Intraoperative MRI

Intraoperative MRI can provide the neurosurgeons with updated MRI images during an operation.

The aim of most intracranial neurosurgical operations is the comprehensive treatment of a brain lesion, by directing the procedure very precisely on the target without damaging, or minimally, the adjacent normal parenchyma. This is made possible through the development of neuroimaging, which, coupled with stereotactic localization techniques with or without a frame (neuronavigation), can be used to guide the surgical procedure. However, as part of the surgical excision of brain tumors, this traditional approach has limitations.

It has been shown that during a craniotomy, the displacement of brain structures ("brain shift") can vary between 3 and 24 mm from the preoperative status (1). The conventional neuronavigation is thus limited because it is based on preoperative imaging and does not allow the position of the deformed tissue contours to be updated during surgery. The completeness of tumor resection is largely based on visual inspection which is limited by the experience of the neurosurgeon, the restricted field of view and the difficulty to distinguish pathologic tissue from normal tissue.

Intraoperative imaging can solve the limitations of neuronavigation in providing updated images during the surgical procedure. One of the first implementations of such a system dates back to 1995, when General Electric installed at Boston's Brigham and Women's Hospital its 0.5-Tesla open magnet, known as the "double-donut" in reference to its shape (2). Its usefulness was quickly demonstrated by Dr. Ferenc Jolesz's team initially to guide biopsies, then to monitor tumor resections and verify the success of other operations (3).

A few years later, other low field systems emerged, such as the 0.12 Tesla PoleStar system developed by the Israeli company Odin (which was upgraded to 0.20 Tesla and is now marketed by Medtronic) (4). Their permanent magnet, in the form of two discs reassembled around the patient's head when an image must be acquired, allows for easy integration in the operating room. However the weak signal-to-noise ratio (SNR), due to their low field strength, and limited field of view reduce the image quality.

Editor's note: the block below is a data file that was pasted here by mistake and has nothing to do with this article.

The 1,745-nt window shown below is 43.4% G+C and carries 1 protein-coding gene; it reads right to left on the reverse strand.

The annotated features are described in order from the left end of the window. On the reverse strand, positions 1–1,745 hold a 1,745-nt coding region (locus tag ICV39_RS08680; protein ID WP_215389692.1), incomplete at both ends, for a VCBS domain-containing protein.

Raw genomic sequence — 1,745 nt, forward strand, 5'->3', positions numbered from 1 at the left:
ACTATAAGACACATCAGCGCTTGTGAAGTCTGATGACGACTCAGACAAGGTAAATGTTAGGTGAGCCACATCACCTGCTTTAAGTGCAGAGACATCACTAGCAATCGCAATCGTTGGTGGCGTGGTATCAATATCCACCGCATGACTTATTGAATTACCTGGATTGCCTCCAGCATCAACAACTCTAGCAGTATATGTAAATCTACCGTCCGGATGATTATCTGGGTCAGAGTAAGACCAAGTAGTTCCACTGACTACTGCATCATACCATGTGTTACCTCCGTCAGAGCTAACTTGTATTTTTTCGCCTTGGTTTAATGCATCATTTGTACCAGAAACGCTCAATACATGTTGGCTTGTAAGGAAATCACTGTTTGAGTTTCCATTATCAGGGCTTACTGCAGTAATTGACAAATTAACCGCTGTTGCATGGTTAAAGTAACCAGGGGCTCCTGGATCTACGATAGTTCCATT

Only MRI systems with higher fields strength could overcome these limitations. Several 1.5 Tesla intraoperative MRI systems then saw their day in operating rooms (5, 6). Patients may be transported towards the magnet when imaging is necessary. In the configuration proposed by the Canadian company IMRIS, it is the magnet that moves towards the patient (7).

MRI systems dedicated to the operating room suffer from a major economic limitation: they are used only for a few tests each week. Some MRIs have therefore been shared between intraoperative use and standard diagnostic use (5). At the Cliniques Universitaires Saint-Luc in Brussels, a 3 Tesla MRI was installed in a room adjacent to the operating room (Figure 3) (8).

Intraoperative imaging requires MRI-compatible equipment, including the headrest tip, the respirator, monitoring equipment and some surgical instruments. Since the patient's position usually does not allow his head to enter into the head coil, flexible coils may be placed around his head. It is also necessary to clean the room and to switch the airflow to operating conditions.

On high field MRIs, all sequences can be used with the same quality as in diagnostic mode. On the T1-injected sequence, the existence of a non-tumoral enhancement on the edges of the surgical cavity can be due to the rupture of the blood-brain barrier. T2 imaging allows for the distinguishing of a residual tumor. In addition to anatomical sequences, perfusion, diffusion and diffusion tensor sequences can be used intra-operatively.


Intraoperative MRI: references

(1) Nimsky et al. Neurosurgery. 2000; 47:1070-1079.
(2) Schenck et al. Radiology 1995;195:805-814.
(3) Alexander et al. Stereotact Funct Neurosurg. 1997; 68:10-17.
(4) Kanner et al. J Neurosurg 2002; 97:1115-1124.
(5) Martin et al. Radiology 2000;215:221-228.
(6) Nimsky et al. Radiology 2004;233:67-68.
(7) Sutherland et al. Acta Neurochir (Wien) 2003;85:21-28.
(8) Jankovski et al. Neurosurgery 2008;63:412-424.

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